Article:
Project manager says another $75,000 needed to complete restoration of Myakka City landmark.
Marilyn Coker already has purchased the cantata — the "Seven Last Words of Christ."
Coker, 85, still plays the piano at both the Myakka City United Methodist Church and the Myakka City Baptist Church, but she is looking toward Easter to play the music — not at the church, but at the Myakka City Historic School House.
And not this Easter, but Easter 2023.
Coker has been working since 1993 on the school's renovation project, which has been spread over the years while the small community tries to raise the funds — now almost $1 million — to reopen the 5,500-square-foot school house that was built in 1914.
Besides holding important historical value to the community, the intention of the Myakka City Historical Society is to use the venue as a community center, a museum and even a library if the Manatee County library system is willing to help.
Although 29 years has been a grueling haul for those who have worked on the renovation, hopes in the community have risen because only a final $75,000 separates the schoolhouse from opening its doors. But it's $75,000 they don't have.
The current project manager for the renovation is Walter Carlton, whose family has been connected to the community for more than 100 years. His great-grandfather, Marian Carlton, was one of the founders of what has become the United Methodist Church in town. Carlton tells the story of how his great-grandfather used to come to the school house and say it's a good day to sing gospel music. And the students would sing.
Carlton, who is 72, also notes that his father, Brian Carlton, graduated on the school's auditorium stage in 1941. And like Coker, he also attended the school.
Carlton confirms that $75,000 should wrap things up, and he said he could finish all the work rather quickly if he has the funds. The biggest piece of the puzzle remaining is $28,000 for the air conditioning system. That needs to be done before the finishing touches can be completed on the flooring.
Almost all the flooring has been put down by Freedom Flooring. Coker said the company has done "a wonderful job." The old auditorium flooring was used to repair the other floors around the building while the auditorium floor was replaced with reclaimed heart pine.
Getting the final funds could take time. The fundraising drive will begin March 20 when Herrmann's Royal Lipizzan Stallions hosts a fundraiser for the project.
That fundraiser has been an annual event, but it appeared to be in jeopardy when Gabby Herrmann, the owner of Herrmann's Royal Lipizzan Stallions, died March 13, 2021. The event has raised as much as $16,000 for the project in the past, but the past few years attendance at the event had declined.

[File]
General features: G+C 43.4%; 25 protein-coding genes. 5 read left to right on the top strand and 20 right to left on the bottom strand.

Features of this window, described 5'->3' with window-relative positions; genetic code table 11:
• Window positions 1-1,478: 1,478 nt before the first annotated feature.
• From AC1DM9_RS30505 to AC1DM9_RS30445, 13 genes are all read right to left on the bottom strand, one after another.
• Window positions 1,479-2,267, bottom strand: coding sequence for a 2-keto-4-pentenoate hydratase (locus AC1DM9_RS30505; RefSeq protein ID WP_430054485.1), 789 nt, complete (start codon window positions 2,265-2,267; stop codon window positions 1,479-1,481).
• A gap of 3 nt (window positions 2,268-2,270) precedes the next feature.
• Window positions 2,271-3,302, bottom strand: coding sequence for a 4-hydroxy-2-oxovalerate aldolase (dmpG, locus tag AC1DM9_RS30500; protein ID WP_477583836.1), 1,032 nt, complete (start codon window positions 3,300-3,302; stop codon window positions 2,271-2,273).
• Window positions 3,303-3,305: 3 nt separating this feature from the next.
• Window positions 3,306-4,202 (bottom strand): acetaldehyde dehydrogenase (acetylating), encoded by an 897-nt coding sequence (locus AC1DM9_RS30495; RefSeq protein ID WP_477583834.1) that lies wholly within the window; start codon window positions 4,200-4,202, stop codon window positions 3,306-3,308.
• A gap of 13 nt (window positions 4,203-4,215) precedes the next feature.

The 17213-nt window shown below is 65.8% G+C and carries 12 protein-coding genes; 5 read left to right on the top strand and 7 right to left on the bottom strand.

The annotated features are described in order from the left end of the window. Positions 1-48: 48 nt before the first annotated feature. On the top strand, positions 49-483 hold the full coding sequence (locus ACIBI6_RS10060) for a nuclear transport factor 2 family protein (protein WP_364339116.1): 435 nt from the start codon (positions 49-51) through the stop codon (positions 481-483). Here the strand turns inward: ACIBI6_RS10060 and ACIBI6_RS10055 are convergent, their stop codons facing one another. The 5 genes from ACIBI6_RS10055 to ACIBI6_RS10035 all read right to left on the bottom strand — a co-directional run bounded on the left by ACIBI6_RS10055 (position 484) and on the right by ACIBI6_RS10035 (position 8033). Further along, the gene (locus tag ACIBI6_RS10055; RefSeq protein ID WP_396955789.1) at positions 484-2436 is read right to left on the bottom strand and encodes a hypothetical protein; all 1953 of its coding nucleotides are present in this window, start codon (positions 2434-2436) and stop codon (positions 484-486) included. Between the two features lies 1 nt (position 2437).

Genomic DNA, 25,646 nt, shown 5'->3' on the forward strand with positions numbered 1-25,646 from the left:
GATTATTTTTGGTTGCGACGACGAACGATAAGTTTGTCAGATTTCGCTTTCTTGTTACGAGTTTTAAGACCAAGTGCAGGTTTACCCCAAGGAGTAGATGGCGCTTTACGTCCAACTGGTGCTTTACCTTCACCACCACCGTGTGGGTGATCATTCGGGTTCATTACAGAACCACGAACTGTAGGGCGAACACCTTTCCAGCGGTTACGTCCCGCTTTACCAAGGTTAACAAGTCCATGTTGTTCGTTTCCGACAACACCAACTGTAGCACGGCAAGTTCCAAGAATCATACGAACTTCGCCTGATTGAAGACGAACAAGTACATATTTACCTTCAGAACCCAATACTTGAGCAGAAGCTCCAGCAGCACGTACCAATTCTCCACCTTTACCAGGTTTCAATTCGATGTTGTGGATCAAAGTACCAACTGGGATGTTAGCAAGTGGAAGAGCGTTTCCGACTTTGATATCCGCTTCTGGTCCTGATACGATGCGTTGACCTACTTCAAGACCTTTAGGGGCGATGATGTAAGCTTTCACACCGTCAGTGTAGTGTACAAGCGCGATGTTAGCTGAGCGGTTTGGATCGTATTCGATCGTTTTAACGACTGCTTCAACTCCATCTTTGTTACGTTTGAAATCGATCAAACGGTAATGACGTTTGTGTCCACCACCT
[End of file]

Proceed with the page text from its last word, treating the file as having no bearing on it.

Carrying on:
Rebecca McCullough, who has taken over the stallions from her mom not only decided to keep the event but has also made it even bigger. For the first time, the event will include whip crackers, Spanish dancers, circus performers, reining horses, kids events and a violinist. Besides the history of the horses, McCullough will talk about the history of the community. Adults are asked to give a $20 donation.
"This event helps us a great deal and it is totally different this year after we lost Gabby," Coker said. "Rebecca has put together a nice show. She has stepped up as the leader of her family."
Others have stepped up as well to help the renovation project.
In December 2017, the William G. and Marie Selby Foundation announced a $100,000 grant to help with the restoration.
Manatee County has supported the project, providing the Myakka City Historical Society with $50,000 from its Community Services Department in 2021. The Bradenton Area Convention and Tourist Bureau previously had given $50,000 toward the project. Mosaic gave $75,000 for the new roof.
But there have been disappointment as well. The project appeared to be in line for a $246,319 grant from the Florida Bureau of Historic Preservation in 2017 when it was listed as its No. 34 preservation project in the state. Instead, the project was cut from the state's $83 billion budget signed by then-Gov. Rick Scott.
Despite the long wait, Coker remains confident everything is going to come together in the next year. Once the air conditioning is finished, the floors, catering kitchen, bathrooms and fire alarm system need to be finished. All the plumbing, electrical and insulation has been finished.
Although the community has donated much volunteer labor, Carlton said the work now all needs to be done by the skill trades.
"The series of finishes at the end is sometimes the slowest part," Coker said. "It's been so long, but we are patiently waiting. This is a service (a place to host events) the community never has enjoyed."
Besides being patient, Coker also is hopeful. While she has music for an Easter 2023 opening, she also has purchased the cantata "Blue Grass Rhapsody" just in case the building, which can host up to 150 people for events, is open by Christmas.
"When I retired from the Post Office in 1999, they gave me rose-colored glasses," she said. "People tease me. They say I see the world through rose-colored glasses."
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